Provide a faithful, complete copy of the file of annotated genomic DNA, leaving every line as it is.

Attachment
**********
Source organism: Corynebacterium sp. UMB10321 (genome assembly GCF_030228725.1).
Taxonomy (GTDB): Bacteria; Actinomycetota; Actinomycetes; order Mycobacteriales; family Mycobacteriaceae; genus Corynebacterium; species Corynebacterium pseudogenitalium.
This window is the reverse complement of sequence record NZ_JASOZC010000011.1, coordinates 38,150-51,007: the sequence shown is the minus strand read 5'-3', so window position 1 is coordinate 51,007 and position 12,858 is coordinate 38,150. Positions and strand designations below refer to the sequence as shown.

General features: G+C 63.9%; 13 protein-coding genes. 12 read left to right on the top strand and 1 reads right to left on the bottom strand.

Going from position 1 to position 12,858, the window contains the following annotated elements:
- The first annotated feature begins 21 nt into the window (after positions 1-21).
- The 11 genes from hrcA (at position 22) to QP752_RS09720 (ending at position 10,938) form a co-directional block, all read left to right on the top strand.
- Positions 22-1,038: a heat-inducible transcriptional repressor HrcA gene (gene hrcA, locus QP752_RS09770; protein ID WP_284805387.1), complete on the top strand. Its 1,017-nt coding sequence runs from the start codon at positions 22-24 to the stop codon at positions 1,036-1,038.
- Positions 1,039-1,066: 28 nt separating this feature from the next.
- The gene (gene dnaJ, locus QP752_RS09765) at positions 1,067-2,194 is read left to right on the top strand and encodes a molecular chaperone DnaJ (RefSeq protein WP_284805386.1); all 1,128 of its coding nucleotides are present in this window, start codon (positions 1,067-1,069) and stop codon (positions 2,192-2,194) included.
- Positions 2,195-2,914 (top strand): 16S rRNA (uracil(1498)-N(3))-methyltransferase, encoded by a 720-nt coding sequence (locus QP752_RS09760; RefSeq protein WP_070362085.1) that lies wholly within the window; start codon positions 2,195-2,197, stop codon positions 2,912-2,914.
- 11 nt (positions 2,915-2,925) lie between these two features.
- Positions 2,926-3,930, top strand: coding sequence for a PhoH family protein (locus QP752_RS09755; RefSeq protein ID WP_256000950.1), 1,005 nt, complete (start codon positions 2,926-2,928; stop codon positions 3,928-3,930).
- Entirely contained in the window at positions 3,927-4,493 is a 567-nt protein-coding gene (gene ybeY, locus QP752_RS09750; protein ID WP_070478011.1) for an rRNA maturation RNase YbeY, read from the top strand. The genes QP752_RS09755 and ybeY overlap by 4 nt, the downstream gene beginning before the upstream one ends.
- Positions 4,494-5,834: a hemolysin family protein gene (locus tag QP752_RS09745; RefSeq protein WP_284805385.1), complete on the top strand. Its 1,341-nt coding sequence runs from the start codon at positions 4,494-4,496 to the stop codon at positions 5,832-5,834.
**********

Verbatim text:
Source organism: Corynebacterium sp. UMB10321 (genome assembly GCF_030228725.1).
Taxonomy (GTDB): Bacteria; Actinomycetota; Actinomycetes; order Mycobacteriales; family Mycobacteriaceae; genus Corynebacterium; species Corynebacterium pseudogenitalium.
This window is the reverse complement of sequence record NZ_JASOZC010000011.1, coordinates 38,150-51,007: the sequence shown is the minus strand read 5'-3', so window position 1 is coordinate 51,007 and position 12,858 is coordinate 38,150. Positions and strand designations below refer to the sequence as shown.

General features: G+C 63.9%; 13 protein-coding genes. 12 read left to right on the top strand and 1 reads right to left on the bottom strand.

Going from position 1 to position 12,858, the window contains the following annotated elements:
- The first annotated feature begins 21 nt into the window (after positions 1-21).
- The 11 genes from hrcA (at position 22) to QP752_RS09720 (ending at position 10,938) form a co-directional block, all read left to right on the top strand.
- Positions 22-1,038: a heat-inducible transcriptional repressor HrcA gene (gene hrcA, locus QP752_RS09770; protein ID WP_284805387.1), complete on the top strand. Its 1,017-nt coding sequence runs from the start codon at positions 22-24 to the stop codon at positions 1,036-1,038.
- Positions 1,039-1,066: 28 nt separating this feature from the next.
- The gene (gene dnaJ, locus QP752_RS09765) at positions 1,067-2,194 is read left to right on the top strand and encodes a molecular chaperone DnaJ (RefSeq protein WP_284805386.1); all 1,128 of its coding nucleotides are present in this window, start codon (positions 1,067-1,069) and stop codon (positions 2,192-2,194) included.
- Positions 2,195-2,914 (top strand): 16S rRNA (uracil(1498)-N(3))-methyltransferase, encoded by a 720-nt coding sequence (locus QP752_RS09760; RefSeq protein WP_070362085.1) that lies wholly within the window; start codon positions 2,195-2,197, stop codon positions 2,912-2,914.
- 11 nt (positions 2,915-2,925) lie between these two features.
- Positions 2,926-3,930, top strand: coding sequence for a PhoH family protein (locus QP752_RS09755; RefSeq protein ID WP_256000950.1), 1,005 nt, complete (start codon positions 2,926-2,928; stop codon positions 3,928-3,930).
- Entirely contained in the window at positions 3,927-4,493 is a 567-nt protein-coding gene (gene ybeY, locus QP752_RS09750; protein ID WP_070478011.1) for an rRNA maturation RNase YbeY, read from the top strand. The genes QP752_RS09755 and ybeY overlap by 4 nt, the downstream gene beginning before the upstream one ends.
- Positions 4,494-5,834: a hemolysin family protein gene (locus tag QP752_RS09745; RefSeq protein WP_284805385.1), complete on the top strand. Its 1,341-nt coding sequence runs from the start codon at positions 4,494-4,496 to the stop codon at positions 5,832-5,834.